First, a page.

Thames Tributary Beam River - Dagenham marshes

Thames Tributary Beam River
The Beam continues to flow south towards the Thames

TQ 49112 81912

Another chunk of the Ford works and the riverside site of their now removed neon signage. Roads called after Ford models

Beam River
The Beam outfall lands had belonged to Romford Canal Co and were sold to Fords in 1924.
Beam Outfall or Havering Great Sluice. This is an automatic sluice which closes at high tide. Without it the tide would back up the creek and flood.

Post to the west Dagenham Dock
Post to the east Hornchurch Marshes
Post to the south Belvedere Marshes
Post to the west Crossness Engines

Anglia Way.
This is a private road which continues Kent Avenue onto the Ford jetty. Anglia was a Ford car, made in Dagenham and launched soon after the start of the Second World War. It was made until 1967 when it was replaced by the Escort, by which time 1,594,486 had been produced.
Kent Avenue
The southern end is a private road within the Ford works

Perry Road
Hanson Depot and aggregate works.

Ford sidings - there was and is a 10 mile network of rail sidings around the Ford site.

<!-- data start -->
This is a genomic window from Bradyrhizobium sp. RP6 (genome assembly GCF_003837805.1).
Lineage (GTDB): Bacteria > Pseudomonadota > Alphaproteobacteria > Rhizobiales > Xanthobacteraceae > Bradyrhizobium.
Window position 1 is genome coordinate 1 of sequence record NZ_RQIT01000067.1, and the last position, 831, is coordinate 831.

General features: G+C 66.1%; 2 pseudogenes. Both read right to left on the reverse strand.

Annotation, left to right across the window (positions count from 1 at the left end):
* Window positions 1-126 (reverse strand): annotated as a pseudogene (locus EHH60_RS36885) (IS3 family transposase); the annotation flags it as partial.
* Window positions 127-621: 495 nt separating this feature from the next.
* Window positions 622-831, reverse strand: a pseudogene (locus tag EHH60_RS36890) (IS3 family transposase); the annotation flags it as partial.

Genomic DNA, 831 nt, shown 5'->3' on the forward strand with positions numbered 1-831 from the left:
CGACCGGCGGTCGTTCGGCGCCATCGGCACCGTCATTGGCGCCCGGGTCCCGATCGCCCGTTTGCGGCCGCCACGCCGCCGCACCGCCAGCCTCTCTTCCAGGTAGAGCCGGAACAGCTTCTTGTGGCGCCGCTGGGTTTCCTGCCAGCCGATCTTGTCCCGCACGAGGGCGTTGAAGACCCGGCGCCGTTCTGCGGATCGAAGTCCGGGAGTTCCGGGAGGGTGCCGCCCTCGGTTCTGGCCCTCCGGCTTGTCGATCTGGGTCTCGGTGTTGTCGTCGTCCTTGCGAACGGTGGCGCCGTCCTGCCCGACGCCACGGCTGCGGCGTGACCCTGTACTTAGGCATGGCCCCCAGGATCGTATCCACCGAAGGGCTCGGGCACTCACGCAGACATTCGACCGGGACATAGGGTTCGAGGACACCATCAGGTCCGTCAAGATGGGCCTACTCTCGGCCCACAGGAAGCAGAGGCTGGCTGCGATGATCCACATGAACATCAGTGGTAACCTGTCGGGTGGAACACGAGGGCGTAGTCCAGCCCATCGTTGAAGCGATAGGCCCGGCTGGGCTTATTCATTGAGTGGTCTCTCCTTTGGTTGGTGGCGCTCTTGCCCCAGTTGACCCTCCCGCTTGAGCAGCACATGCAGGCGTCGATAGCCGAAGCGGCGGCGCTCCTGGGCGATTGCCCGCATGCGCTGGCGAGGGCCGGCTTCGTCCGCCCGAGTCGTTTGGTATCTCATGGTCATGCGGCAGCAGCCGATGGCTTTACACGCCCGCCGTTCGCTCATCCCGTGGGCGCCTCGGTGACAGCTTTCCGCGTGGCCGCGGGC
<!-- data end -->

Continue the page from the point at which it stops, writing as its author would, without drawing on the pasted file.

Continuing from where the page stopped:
River Thameside
Cable. A 132 kV cable crossed the Thames here with towers 148.4 metres tall. It was built between 1927 and 1932 and taken down in 1987.
Ford Wharf is the longest private wharf on the river and is the reason Ford chose the site. The jetty handles ships of 12,000 tons and was built for imported iron ore and coal. It is now a Ro-Ro operation and handles imported vehicles from Ford factories in Europe. It also handles imported goods and materials for other manufacturers.
Neon sign on the riverfront building said ‘Ford’ and was the largest neon sign in Europe.
Ford ferry. From 1933 to 2003 a ferry brought workers from south London across the river.
Flying grounds owned by the Royal Aeronautical Society from 1909 were bought for the Ford works. A shed was built there to house a large dirigible and a wooden hangar was built by West and Coe for experimental balloons. Gatherings were held there – at one of which it has been suggested that the Wright Brothers attended.

Thames Avenue
Ford Head Offices. This was behind the jetty on the riverfront. It was in an Art Deco style by Heathcote & Sons and included a hospital and a training centre.
Ford Assembly Plant buildings designed were by Heathcote and Sons, 1929-31; site work and erection by Trentham. The consisted of nine parallel two-storey ranges, 1,000ft long, of steel framing clad in brick. Although they were modified for changing methods of car production, they were surviving relics of the revolutionary Ford processes. At the east end was a power house and foundry from which the raw materials entered and went progressively through via a conveyor system until the completed vehicles were driven under their own power onto the quayside. By 1966 the riverside building was dedicated to engine manufacturing.

Ford. Web site
Grace's Guide. Web site
London Borough of Barking and Dagenham. Web site


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